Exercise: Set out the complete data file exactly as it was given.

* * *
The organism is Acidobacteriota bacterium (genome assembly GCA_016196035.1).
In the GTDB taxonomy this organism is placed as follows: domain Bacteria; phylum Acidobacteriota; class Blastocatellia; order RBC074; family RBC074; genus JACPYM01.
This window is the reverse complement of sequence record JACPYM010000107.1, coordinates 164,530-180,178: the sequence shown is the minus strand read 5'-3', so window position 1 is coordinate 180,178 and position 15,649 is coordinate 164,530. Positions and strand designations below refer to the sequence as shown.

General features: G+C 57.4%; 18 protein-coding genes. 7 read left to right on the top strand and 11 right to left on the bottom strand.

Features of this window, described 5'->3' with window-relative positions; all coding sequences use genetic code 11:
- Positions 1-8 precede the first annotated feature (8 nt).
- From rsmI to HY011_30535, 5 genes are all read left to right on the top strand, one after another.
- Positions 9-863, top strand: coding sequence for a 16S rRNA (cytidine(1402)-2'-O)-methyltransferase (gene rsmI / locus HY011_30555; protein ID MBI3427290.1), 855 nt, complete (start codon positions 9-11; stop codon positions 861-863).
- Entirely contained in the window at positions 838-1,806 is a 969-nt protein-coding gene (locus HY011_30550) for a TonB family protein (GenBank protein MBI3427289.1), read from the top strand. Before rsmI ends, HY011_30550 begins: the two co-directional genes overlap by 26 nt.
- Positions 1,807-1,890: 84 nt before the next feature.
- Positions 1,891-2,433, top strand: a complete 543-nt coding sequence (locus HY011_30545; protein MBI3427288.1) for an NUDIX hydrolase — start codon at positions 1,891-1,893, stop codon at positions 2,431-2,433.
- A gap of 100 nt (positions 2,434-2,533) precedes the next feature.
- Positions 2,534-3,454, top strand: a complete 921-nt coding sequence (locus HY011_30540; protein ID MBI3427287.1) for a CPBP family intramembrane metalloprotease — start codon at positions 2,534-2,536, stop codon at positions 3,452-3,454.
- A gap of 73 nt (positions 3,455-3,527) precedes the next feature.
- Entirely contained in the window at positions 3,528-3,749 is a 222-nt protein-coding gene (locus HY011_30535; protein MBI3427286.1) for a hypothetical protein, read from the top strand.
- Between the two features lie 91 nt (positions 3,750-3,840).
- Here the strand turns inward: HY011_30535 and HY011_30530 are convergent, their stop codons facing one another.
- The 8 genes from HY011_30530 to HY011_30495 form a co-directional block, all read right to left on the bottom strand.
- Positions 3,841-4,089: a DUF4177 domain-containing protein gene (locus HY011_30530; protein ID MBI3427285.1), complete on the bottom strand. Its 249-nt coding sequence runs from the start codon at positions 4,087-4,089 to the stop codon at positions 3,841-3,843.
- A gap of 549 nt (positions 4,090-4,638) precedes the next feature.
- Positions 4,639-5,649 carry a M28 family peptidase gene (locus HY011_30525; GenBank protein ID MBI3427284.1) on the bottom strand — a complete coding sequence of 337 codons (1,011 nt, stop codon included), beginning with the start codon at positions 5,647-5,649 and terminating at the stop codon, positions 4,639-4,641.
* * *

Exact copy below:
The organism is Acidobacteriota bacterium (genome assembly GCA_016196035.1).
In the GTDB taxonomy this organism is placed as follows: domain Bacteria; phylum Acidobacteriota; class Blastocatellia; order RBC074; family RBC074; genus JACPYM01.
This window is the reverse complement of sequence record JACPYM010000107.1, coordinates 164,530-180,178: the sequence shown is the minus strand read 5'-3', so window position 1 is coordinate 180,178 and position 15,649 is coordinate 164,530. Positions and strand designations below refer to the sequence as shown.

General features: G+C 57.4%; 18 protein-coding genes. 7 read left to right on the top strand and 11 right to left on the bottom strand.

Features of this window, described 5'->3' with window-relative positions; all coding sequences use genetic code 11:
- Positions 1-8 precede the first annotated feature (8 nt).
- From rsmI to HY011_30535, 5 genes are all read left to right on the top strand, one after another.
- Positions 9-863, top strand: coding sequence for a 16S rRNA (cytidine(1402)-2'-O)-methyltransferase (gene rsmI / locus HY011_30555; protein ID MBI3427290.1), 855 nt, complete (start codon positions 9-11; stop codon positions 861-863).
- Entirely contained in the window at positions 838-1,806 is a 969-nt protein-coding gene (locus HY011_30550) for a TonB family protein (GenBank protein MBI3427289.1), read from the top strand. Before rsmI ends, HY011_30550 begins: the two co-directional genes overlap by 26 nt.
- Positions 1,807-1,890: 84 nt before the next feature.
- Positions 1,891-2,433, top strand: a complete 543-nt coding sequence (locus HY011_30545; protein MBI3427288.1) for an NUDIX hydrolase — start codon at positions 1,891-1,893, stop codon at positions 2,431-2,433.
- A gap of 100 nt (positions 2,434-2,533) precedes the next feature.
- Positions 2,534-3,454, top strand: a complete 921-nt coding sequence (locus HY011_30540; protein ID MBI3427287.1) for a CPBP family intramembrane metalloprotease — start codon at positions 2,534-2,536, stop codon at positions 3,452-3,454.
- A gap of 73 nt (positions 3,455-3,527) precedes the next feature.
- Entirely contained in the window at positions 3,528-3,749 is a 222-nt protein-coding gene (locus HY011_30535; protein MBI3427286.1) for a hypothetical protein, read from the top strand.
- Between the two features lie 91 nt (positions 3,750-3,840).
- Here the strand turns inward: HY011_30535 and HY011_30530 are convergent, their stop codons facing one another.
- The 8 genes from HY011_30530 to HY011_30495 form a co-directional block, all read right to left on the bottom strand.
- Positions 3,841-4,089: a DUF4177 domain-containing protein gene (locus HY011_30530; protein ID MBI3427285.1), complete on the bottom strand. Its 249-nt coding sequence runs from the start codon at positions 4,087-4,089 to the stop codon at positions 3,841-3,843.
- A gap of 549 nt (positions 4,090-4,638) precedes the next feature.
- Positions 4,639-5,649 carry a M28 family peptidase gene (locus HY011_30525; GenBank protein ID MBI3427284.1) on the bottom strand — a complete coding sequence of 337 codons (1,011 nt, stop codon included), beginning with the start codon at positions 5,647-5,649 and terminating at the stop codon, positions 4,639-4,641.